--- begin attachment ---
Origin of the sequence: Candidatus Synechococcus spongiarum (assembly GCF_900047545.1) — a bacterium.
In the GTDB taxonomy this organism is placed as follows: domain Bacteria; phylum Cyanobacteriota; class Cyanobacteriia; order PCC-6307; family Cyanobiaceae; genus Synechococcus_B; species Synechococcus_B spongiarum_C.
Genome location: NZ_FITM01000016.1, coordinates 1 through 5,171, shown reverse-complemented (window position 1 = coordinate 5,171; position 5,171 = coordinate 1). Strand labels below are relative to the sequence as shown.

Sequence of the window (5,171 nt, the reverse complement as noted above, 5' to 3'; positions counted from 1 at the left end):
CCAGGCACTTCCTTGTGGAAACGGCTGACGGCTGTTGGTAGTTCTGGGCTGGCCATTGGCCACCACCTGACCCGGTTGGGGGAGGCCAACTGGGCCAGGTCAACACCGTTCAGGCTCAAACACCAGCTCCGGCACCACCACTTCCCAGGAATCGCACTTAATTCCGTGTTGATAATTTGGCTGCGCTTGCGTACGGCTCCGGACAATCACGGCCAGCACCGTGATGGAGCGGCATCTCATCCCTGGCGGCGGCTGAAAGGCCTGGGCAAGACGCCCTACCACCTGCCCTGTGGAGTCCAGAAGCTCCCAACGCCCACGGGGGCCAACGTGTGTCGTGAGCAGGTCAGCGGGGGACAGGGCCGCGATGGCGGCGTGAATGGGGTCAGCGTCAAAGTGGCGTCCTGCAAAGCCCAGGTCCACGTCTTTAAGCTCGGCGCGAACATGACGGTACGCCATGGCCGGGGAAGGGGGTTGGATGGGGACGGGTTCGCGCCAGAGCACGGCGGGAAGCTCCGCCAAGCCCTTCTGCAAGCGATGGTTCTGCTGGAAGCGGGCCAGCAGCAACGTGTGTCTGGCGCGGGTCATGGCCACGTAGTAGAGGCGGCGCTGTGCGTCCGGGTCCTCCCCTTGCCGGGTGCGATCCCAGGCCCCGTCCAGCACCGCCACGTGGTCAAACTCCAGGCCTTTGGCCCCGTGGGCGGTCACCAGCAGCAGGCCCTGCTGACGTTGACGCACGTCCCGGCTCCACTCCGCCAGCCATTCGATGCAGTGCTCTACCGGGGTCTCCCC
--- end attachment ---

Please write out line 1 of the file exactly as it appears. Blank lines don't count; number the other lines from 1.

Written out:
Origin of the sequence: Candidatus Synechococcus spongiarum (assembly GCF_900047545.1) — a bacterium.